7. Another thing:

    This woman is a sidebar distraction to the real issue. The issue is straight assholes in government discriminating against LGBTs.

  8. My inexplicable love for Missy Higgins is finally explained. I didn’t know she was ‘not so straight’ until I read her name in the article and googled ‘Missy Higgins gay’ (um..sorry to lower the tone of an otherwise serious piece).

    Also, great article. Being from New Zealand, where we have civil unions for heteros and homos alike as well as equal rights for same sex de facto partners, it is always interesting to hear about the progress of the gay marriage debate in neighbouring Aussie.

    • waitwaitwhat? New Zealand has civil unions for heteros and homos alike?
      This is like finding out that unicorns exist, Ellen Page is gay, and chocolate is now a fruit, vegetable, and source of protein. I had no idea such magical lands existed.

      • Also de facto relationships are the same for all couples (basically only relevant wrt property rights in the event of a break-up), IDK, it’s not that flash though, it was just the only politically viable compromise (apparently) at the time (2001). While making civil unions open to all couples takes away a little bit of the separate-but-equal thing, IMO it still lacks quite a bit. (Also there’s the adoption thing which is sort of convoluted and boring.)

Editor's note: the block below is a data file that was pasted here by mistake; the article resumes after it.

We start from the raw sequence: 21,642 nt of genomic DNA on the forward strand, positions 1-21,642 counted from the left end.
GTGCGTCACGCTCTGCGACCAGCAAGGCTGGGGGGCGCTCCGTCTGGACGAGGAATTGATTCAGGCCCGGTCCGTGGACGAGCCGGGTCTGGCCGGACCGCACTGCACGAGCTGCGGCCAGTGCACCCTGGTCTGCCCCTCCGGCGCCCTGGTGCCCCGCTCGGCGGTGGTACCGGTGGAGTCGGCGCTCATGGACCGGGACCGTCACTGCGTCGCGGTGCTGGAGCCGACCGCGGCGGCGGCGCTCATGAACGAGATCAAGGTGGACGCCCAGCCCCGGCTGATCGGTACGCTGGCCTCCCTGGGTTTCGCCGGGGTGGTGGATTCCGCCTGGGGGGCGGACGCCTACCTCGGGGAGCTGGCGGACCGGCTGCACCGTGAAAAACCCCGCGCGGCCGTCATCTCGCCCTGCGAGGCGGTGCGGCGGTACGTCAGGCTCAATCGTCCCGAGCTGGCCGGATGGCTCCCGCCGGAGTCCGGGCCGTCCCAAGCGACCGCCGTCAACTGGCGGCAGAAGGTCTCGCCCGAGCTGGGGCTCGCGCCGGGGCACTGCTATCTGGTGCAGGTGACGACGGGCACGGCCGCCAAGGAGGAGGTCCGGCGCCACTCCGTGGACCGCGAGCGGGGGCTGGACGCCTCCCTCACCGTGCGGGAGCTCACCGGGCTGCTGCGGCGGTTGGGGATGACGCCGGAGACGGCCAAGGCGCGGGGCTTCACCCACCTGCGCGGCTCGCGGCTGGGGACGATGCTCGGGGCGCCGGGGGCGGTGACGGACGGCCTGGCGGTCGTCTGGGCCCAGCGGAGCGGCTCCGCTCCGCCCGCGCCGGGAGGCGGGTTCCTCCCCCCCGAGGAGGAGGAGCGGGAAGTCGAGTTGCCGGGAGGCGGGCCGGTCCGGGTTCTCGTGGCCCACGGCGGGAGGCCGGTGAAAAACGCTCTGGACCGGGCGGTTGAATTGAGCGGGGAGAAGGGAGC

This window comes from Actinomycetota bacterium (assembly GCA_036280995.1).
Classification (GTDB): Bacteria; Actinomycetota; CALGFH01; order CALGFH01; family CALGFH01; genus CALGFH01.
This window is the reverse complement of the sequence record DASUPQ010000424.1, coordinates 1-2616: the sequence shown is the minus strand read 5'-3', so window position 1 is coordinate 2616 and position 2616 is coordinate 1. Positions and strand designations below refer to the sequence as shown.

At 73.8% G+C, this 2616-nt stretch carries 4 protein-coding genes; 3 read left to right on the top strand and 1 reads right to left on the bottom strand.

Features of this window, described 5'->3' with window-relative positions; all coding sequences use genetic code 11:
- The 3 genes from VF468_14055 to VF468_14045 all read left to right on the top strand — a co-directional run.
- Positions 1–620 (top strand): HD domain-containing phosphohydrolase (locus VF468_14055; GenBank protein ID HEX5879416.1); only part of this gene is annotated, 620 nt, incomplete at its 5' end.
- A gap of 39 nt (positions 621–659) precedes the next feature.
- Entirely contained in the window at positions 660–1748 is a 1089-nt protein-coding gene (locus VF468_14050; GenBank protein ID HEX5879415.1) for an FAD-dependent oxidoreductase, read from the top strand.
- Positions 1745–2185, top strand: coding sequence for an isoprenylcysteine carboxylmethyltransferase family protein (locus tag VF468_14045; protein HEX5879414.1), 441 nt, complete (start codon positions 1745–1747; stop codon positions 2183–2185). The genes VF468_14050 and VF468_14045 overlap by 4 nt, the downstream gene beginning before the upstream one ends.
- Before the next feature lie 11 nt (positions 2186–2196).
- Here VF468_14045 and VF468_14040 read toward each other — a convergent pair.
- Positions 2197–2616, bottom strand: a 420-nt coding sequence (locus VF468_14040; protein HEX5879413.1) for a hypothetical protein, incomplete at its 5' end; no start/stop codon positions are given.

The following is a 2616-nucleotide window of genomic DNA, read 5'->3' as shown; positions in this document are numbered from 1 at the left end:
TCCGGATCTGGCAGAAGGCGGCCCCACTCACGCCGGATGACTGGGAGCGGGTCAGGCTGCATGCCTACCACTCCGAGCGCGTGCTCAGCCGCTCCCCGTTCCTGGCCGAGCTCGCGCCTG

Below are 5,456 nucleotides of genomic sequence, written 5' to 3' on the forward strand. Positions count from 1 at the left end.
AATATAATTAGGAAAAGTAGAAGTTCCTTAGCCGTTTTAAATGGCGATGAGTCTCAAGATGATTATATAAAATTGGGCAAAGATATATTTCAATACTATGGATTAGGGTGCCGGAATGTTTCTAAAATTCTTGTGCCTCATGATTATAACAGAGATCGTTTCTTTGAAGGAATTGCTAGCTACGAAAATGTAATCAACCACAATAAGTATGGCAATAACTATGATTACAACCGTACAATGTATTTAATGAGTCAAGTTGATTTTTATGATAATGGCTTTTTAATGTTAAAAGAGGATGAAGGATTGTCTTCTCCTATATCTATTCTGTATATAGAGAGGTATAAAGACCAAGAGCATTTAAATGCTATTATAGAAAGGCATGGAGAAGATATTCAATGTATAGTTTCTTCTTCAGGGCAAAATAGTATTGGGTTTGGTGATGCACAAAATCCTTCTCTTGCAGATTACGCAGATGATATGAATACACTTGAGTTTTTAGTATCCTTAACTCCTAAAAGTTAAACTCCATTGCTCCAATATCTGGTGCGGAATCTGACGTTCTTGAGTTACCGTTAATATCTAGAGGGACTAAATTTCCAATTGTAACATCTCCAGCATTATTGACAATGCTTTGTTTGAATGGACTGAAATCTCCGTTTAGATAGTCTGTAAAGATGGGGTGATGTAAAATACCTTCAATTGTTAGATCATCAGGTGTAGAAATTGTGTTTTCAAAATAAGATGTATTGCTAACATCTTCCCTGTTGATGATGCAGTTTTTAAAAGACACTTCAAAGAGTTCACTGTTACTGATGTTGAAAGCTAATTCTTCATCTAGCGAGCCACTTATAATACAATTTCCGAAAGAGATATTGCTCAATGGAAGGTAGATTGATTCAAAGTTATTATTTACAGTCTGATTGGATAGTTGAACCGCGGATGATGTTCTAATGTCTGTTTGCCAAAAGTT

9. Ok, so why the heck do we even have marriage? I advocate civil unions for EVERYONE, and if you want to get married, find a church to do it so your invisible friend of choice can beam his/her/its love down upon you. Marriage is a religious ceremony in which the state has NO PART.

  10. As someone from Malaysia and is gay, you have no idea how amusing it is to think about what the idiot politicians in my country think about her. And wonder about whether she could come back and change the country, of course.

  11. I can’t contain myself . . . it was John Howard who made that ammendment to the marriage act, and that is just one of the many fucked up backward things that he did! He also cut funding to many women’s organizations and even completely dismantled some of them. And he was in power for what, eleven years? Sometimes i’m ashamed to be Australian.

    /end rant

  12. Pingback: More women in politics: Penny Wong edition